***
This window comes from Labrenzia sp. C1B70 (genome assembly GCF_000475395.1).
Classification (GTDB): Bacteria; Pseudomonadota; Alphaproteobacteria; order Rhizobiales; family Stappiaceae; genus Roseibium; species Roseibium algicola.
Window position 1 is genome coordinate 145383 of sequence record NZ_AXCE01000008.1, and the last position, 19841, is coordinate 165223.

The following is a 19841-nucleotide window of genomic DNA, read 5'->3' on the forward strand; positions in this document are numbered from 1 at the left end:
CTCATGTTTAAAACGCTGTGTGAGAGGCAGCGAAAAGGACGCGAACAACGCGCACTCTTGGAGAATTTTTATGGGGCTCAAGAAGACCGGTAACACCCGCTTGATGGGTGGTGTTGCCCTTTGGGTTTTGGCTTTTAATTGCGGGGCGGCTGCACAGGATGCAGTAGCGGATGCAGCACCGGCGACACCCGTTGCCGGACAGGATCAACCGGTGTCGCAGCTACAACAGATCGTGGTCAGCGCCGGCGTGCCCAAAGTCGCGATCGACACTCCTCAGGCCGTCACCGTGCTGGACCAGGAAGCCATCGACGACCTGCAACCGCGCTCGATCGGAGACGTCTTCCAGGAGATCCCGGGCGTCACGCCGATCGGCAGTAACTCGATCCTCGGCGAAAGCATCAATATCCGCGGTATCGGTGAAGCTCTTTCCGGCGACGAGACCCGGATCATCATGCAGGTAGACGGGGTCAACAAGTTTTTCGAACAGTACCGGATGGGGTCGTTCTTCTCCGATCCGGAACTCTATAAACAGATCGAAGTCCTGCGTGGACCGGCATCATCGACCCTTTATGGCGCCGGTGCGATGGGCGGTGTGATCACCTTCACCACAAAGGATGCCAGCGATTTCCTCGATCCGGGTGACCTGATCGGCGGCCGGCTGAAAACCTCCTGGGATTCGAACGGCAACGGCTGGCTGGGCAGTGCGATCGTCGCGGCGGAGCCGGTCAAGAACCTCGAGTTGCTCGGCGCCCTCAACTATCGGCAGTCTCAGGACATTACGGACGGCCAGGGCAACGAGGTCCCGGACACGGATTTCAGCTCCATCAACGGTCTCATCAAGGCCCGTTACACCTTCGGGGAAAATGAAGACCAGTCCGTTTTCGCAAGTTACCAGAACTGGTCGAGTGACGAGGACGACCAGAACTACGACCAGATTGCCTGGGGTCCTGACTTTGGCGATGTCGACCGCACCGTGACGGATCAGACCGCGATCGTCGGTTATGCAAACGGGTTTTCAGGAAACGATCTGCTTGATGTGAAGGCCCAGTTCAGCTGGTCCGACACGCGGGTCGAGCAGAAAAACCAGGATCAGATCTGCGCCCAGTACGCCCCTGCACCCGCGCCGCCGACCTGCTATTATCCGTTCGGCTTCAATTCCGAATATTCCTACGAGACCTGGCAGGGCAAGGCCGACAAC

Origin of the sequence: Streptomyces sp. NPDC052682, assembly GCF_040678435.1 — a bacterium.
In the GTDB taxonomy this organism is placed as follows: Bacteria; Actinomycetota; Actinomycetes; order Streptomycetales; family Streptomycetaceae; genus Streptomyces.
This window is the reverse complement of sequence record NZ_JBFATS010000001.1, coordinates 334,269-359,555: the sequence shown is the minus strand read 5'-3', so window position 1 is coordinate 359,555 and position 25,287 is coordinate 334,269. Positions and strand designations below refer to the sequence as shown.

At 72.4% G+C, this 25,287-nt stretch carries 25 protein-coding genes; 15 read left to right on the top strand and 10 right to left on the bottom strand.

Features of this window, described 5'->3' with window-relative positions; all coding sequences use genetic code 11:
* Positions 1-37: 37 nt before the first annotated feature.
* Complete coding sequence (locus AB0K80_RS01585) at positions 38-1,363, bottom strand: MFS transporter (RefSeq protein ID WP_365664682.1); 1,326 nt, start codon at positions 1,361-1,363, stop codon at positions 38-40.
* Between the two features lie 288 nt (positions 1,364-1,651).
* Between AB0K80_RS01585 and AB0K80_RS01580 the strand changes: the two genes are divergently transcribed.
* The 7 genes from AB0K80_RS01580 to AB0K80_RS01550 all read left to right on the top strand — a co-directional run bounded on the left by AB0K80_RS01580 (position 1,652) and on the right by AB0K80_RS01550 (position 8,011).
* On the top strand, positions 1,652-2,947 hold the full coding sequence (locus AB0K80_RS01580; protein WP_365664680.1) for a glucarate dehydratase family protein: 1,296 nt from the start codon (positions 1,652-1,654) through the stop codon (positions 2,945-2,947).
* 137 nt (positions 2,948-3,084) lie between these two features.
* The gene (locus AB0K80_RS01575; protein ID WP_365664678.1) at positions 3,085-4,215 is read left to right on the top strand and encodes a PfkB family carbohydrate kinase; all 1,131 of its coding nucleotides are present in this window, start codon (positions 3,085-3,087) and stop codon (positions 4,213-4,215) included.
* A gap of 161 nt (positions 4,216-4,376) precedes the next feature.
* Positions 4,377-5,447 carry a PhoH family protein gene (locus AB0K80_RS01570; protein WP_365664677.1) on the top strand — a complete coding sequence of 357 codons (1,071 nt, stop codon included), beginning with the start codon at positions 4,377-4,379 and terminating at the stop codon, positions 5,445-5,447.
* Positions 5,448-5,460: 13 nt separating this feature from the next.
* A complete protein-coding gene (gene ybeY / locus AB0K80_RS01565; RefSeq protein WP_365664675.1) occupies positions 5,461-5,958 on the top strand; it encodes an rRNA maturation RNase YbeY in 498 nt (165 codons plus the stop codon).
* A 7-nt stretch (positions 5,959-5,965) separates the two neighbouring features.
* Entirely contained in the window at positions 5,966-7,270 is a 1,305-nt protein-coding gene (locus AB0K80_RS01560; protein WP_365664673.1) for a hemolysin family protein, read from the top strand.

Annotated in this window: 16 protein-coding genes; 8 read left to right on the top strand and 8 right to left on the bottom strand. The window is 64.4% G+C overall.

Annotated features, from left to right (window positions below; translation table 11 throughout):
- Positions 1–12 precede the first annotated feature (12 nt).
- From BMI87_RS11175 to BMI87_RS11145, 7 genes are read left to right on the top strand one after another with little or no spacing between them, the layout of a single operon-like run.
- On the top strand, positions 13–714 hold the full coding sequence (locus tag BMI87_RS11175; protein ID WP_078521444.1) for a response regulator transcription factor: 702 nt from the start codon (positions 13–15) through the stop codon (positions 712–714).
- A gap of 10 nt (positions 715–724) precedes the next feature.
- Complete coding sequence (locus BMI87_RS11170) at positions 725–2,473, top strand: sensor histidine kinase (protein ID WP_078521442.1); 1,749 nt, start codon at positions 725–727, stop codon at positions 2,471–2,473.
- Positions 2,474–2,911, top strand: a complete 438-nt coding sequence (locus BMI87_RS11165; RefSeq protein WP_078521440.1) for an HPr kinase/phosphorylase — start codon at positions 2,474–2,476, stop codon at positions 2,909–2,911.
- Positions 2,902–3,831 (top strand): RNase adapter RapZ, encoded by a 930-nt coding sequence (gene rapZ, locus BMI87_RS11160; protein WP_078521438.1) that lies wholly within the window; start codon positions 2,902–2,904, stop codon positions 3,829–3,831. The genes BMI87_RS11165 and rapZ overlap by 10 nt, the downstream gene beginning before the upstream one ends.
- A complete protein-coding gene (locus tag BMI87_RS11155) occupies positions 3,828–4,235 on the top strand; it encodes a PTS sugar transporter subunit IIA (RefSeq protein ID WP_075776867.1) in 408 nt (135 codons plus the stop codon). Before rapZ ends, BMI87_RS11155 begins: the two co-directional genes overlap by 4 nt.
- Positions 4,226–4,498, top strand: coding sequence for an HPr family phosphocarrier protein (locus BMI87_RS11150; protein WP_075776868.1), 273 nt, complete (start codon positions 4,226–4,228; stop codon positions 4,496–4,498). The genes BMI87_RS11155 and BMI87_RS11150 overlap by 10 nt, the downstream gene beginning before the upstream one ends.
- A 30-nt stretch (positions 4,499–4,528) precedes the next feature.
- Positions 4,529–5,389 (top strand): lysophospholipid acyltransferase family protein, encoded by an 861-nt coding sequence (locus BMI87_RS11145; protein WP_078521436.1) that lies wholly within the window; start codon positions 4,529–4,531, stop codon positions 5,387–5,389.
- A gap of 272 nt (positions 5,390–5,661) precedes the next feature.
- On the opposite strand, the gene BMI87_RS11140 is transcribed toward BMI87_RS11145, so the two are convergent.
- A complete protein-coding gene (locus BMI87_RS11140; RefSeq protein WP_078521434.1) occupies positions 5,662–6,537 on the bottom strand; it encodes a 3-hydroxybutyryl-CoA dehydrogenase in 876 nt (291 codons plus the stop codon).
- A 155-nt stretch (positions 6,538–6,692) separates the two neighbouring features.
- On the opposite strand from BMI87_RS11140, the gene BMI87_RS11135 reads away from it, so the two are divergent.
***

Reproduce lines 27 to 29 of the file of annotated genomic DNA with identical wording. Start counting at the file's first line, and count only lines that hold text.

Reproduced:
- Positions 1–12 precede the first annotated feature (12 nt).
- From BMI87_RS11175 to BMI87_RS11145, 7 genes are read left to right on the top strand one after another with little or no spacing between them, the layout of a single operon-like run.
- On the top strand, positions 13–714 hold the full coding sequence (locus tag BMI87_RS11175; protein ID WP_078521444.1) for a response regulator transcription factor: 702 nt from the start codon (positions 13–15) through the stop codon (positions 712–714).